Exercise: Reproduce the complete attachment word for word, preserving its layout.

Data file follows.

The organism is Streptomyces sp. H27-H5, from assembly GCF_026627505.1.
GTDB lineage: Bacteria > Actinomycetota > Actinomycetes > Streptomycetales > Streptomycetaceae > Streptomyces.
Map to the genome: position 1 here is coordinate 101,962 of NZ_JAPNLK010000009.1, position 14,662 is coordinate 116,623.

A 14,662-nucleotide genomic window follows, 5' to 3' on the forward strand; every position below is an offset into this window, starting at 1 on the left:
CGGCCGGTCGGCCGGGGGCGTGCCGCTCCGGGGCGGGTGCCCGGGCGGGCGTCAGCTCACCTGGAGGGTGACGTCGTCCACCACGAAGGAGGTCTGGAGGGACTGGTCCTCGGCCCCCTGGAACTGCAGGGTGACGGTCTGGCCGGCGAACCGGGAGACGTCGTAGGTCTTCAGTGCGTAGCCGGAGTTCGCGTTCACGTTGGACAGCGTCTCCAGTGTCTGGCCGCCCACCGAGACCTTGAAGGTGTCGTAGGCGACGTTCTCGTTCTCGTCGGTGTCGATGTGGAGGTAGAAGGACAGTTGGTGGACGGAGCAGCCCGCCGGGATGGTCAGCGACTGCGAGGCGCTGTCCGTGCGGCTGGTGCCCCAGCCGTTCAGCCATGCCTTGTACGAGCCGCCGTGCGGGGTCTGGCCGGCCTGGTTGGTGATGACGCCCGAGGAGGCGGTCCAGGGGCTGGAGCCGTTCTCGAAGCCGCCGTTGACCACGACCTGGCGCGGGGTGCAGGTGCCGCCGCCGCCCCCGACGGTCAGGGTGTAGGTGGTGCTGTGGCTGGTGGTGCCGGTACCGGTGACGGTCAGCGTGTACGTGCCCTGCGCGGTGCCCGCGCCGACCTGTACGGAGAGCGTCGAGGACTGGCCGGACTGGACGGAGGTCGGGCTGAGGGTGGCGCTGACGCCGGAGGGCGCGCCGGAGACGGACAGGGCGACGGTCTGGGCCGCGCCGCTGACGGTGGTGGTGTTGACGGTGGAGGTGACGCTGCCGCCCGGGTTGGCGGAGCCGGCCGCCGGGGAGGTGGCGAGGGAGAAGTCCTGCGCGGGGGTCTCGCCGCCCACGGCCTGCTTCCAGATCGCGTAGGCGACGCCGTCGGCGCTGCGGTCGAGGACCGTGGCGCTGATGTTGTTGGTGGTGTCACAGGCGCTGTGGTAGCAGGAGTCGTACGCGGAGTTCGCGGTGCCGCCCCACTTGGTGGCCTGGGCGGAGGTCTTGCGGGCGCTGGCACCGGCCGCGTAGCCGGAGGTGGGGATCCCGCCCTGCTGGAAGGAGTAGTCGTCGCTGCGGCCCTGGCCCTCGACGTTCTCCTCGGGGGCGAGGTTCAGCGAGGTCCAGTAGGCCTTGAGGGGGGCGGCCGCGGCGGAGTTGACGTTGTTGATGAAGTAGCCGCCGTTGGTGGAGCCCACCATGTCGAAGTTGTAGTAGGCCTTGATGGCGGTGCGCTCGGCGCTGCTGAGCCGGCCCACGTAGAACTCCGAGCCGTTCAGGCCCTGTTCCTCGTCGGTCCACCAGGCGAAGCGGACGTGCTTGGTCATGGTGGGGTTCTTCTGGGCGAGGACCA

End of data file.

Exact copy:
The organism is Streptomyces sp. H27-H5, from assembly GCF_026627505.1.
GTDB lineage: Bacteria > Actinomycetota > Actinomycetes > Streptomycetales > Streptomycetaceae > Streptomyces.
Map to the genome: position 1 here is coordinate 101,962 of NZ_JAPNLK010000009.1, position 14,662 is coordinate 116,623.

A 14,662-nucleotide genomic window follows, 5' to 3' on the forward strand; every position below is an offset into this window, starting at 1 on the left:
CGGCCGGTCGGCCGGGGGCGTGCCGCTCCGGGGCGGGTGCCCGGGCGGGCGTCAGCTCACCTGGAGGGTGACGTCGTCCACCACGAAGGAGGTCTGGAGGGACTGGTCCTCGGCCCCCTGGAACTGCAGGGTGACGGTCTGGCCGGCGAACCGGGAGACGTCGTAGGTCTTCAGTGCGTAGCCGGAGTTCGCGTTCACGTTGGACAGCGTCTCCAGTGTCTGGCCGCCCACCGAGACCTTGAAGGTGTCGTAGGCGACGTTCTCGTTCTCGTCGGTGTCGATGTGGAGGTAGAAGGACAGTTGGTGGACGGAGCAGCCCGCCGGGATGGTCAGCGACTGCGAGGCGCTGTCCGTGCGGCTGGTGCCCCAGCCGTTCAGCCATGCCTTGTACGAGCCGCCGTGCGGGGTCTGGCCGGCCTGGTTGGTGATGACGCCCGAGGAGGCGGTCCAGGGGCTGGAGCCGTTCTCGAAGCCGCCGTTGACCACGACCTGGCGCGGGGTGCAGGTGCCGCCGCCGCCCCCGACGGTCAGGGTGTAGGTGGTGCTGTGGCTGGTGGTGCCGGTACCGGTGACGGTCAGCGTGTACGTGCCCTGCGCGGTGCCCGCGCCGACCTGTACGGAGAGCGTCGAGGACTGGCCGGACTGGACGGAGGTCGGGCTGAGGGTGGCGCTGACGCCGGAGGGCGCGCCGGAGACGGACAGGGCGACGGTCTGGGCCGCGCCGCTGACGGTGGTGGTGTTGACGGTGGAGGTGACGCTGCCGCCCGGGTTGGCGGAGCCGGCCGCCGGGGAGGTGGCGAGGGAGAAGTCCTGCGCGGGGGTCTCGCCGCCCACGGCCTGCTTCCAGATCGCGTAGGCGACGCCGTCGGCGCTGCGGTCGAGGACCGTGGCGCTGATGTTGTTGGTGGTGTCACAGGCGCTGTGGTAGCAGGAGTCGTACGCGGAGTTCGCGGTGCCGCCCCACTTGGTGGCCTGGGCGGAGGTCTTGCGGGCGCTGGCACCGGCCGCGTAGCCGGAGGTGGGGATCCCGCCCTGCTGGAAGGAGTAGTCGTCGCTGCGGCCCTGGCCCTCGACGTTCTCCTCGGGGGCGAGGTTCAGCGAGGTCCAGTAGGCCTTGAGGGGGGCGGCCGCGGCGGAGTTGACGTTGTTGATGAAGTAGCCGCCGTTGGTGGAGCCCACCATGTCGAAGTTGTAGTAGGCCTTGATGGCGGTGCGCTCGGCGCTGCTGAGCCGGCCCACGTAGAACTCCGAGCCGTTCAGGCCCTGTTCCTCGTCGGTCCACCAGGCGAAGCGGACGTGCTTGGTCATGGTGGGGTTCTTCTGGGCGAGGACCA